In short, Clojure's
zero? isn't exactly like
true? and others. It checks different numeric types and throws if given a non-numeric type.
This post was written about Clojure 1.8.0.
Clojure has a few functions that do equality checks, like
zero?. The docs all look about the same for these functions.
nil? "returns true if x is nil, false otherwise" and the rest look similar.
But despite similar documentation,
zero? is a little bit different from the rest.
Let's start by looking at
true?. It accepts anything as an argument; a boolean, a string, whatever.
(true? true) ;; true (true? false) ;; false (true? "str") ;; false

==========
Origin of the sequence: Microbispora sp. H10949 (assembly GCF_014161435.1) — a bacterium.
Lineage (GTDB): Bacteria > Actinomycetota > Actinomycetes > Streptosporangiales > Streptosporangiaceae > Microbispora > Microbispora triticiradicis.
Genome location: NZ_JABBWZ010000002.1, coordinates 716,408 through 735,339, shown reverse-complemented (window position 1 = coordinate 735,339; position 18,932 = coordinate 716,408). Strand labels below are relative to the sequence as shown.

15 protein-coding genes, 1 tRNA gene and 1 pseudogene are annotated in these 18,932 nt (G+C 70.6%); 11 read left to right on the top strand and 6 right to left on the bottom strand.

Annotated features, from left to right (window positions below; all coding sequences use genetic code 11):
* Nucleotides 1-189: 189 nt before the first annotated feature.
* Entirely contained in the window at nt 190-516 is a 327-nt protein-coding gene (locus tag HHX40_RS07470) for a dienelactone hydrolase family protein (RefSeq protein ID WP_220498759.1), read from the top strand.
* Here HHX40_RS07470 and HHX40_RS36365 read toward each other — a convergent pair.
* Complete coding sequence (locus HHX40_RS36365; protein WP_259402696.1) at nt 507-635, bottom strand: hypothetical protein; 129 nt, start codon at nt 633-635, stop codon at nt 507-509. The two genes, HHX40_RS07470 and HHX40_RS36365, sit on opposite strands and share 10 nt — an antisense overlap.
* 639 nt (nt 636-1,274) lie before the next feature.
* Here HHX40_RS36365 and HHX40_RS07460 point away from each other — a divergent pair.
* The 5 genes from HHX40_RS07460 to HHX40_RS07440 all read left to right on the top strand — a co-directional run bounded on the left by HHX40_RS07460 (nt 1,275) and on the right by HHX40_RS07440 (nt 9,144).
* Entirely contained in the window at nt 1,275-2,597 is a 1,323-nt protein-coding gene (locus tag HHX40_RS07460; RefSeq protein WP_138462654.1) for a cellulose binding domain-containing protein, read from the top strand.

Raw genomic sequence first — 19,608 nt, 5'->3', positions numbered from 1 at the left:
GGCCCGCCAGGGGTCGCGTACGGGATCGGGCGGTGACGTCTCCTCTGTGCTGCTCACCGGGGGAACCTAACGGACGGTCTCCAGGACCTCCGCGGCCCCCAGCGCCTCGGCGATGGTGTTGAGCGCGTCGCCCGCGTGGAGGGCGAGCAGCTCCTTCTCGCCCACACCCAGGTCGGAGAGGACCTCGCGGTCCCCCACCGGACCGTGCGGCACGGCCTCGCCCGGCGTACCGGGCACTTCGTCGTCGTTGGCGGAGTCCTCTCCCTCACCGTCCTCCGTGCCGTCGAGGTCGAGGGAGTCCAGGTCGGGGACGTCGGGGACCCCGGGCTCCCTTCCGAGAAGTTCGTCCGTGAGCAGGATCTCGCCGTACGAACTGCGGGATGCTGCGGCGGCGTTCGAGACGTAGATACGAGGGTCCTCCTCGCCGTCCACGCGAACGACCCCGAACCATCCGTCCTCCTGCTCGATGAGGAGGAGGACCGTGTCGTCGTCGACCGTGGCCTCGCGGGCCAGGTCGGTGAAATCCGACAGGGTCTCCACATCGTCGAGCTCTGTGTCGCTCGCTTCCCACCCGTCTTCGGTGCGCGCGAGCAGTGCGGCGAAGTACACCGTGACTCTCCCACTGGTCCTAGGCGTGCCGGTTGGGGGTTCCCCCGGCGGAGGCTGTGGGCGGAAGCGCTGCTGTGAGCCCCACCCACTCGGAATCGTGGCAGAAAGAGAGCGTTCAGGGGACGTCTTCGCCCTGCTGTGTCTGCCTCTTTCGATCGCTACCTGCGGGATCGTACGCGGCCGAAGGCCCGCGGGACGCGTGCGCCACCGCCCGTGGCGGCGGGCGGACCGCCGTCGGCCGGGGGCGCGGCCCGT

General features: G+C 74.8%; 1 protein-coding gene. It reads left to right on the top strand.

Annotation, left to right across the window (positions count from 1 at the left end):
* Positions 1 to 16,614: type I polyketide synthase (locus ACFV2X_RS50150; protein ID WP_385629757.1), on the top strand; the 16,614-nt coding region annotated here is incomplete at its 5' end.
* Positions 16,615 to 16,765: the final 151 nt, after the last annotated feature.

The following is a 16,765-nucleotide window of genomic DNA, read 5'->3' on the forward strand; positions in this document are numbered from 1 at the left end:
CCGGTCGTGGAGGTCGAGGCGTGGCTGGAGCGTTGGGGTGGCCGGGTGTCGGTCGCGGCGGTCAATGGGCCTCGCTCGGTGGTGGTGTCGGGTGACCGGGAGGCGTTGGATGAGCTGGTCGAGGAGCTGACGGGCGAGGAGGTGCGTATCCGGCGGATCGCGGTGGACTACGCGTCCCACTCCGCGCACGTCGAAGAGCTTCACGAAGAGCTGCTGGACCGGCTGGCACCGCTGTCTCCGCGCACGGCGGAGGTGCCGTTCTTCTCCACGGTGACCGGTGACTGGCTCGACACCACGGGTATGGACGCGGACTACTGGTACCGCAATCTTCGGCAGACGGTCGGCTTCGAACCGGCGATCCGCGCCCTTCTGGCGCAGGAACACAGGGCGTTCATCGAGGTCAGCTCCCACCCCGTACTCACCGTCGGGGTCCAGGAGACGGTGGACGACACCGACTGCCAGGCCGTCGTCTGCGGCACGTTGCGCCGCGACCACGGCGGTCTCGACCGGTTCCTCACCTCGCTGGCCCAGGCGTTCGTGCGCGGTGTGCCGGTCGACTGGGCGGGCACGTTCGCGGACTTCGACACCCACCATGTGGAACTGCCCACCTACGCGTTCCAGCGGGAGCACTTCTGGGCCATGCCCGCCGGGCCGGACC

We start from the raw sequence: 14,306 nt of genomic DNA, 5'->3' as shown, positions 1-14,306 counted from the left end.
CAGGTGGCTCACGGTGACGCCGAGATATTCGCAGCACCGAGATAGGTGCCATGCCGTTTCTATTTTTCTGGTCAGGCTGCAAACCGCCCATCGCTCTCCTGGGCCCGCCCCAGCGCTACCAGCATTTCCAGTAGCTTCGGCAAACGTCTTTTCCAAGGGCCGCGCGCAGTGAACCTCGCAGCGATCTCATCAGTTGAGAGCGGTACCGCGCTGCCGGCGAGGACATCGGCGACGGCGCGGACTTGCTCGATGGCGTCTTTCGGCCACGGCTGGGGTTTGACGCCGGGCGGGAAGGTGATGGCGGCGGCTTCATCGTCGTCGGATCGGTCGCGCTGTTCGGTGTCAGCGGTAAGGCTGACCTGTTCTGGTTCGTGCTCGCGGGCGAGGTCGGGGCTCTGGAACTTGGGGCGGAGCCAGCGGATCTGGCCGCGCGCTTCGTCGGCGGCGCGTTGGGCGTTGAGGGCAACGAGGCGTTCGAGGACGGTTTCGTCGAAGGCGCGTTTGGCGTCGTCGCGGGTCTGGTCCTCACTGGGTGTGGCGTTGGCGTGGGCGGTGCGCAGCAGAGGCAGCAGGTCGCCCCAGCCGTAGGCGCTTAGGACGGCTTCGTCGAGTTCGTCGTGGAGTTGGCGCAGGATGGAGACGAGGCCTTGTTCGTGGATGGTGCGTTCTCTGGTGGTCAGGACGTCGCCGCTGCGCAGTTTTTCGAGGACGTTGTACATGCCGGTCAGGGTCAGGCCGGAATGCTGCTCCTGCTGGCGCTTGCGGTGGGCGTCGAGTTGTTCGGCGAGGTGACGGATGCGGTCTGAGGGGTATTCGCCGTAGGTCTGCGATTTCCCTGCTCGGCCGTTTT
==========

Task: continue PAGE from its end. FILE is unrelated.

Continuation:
zero? throws an error if the argument isn't a number.
(zero? 0) ;; true (zero? 42.0) ;; false (zero? "str") ;; throws java.lang.ClassCastException
This was a little surprising to me! It's not documented and it also doesn't match the other equality checkers.
zero? is also a little smarter about different numeric types.
zero? handles cases that a simple equality check doesn't.
(= 0 0) ;; true (= 0 0.0) ;; false (= 0 "str") ;; false (zero? 0) ;; true (zero? 0.0) ;; true (zero? "0") ;; throws java.lang.ClassCastException
You could write a version of
zero? that works like
nil?, which won't throw on non-numeric input but will still work for various number types.
(defn safe-zero? [x] (and (number? x) (zero? x))) (safe-zero? 0) ;; true (safe-zero? 0.0) ;; true (safe-zero? "str") ;; false
zero? isn't vastly more complicated than I expected, but it's a little more nuanced than I thought at first glance.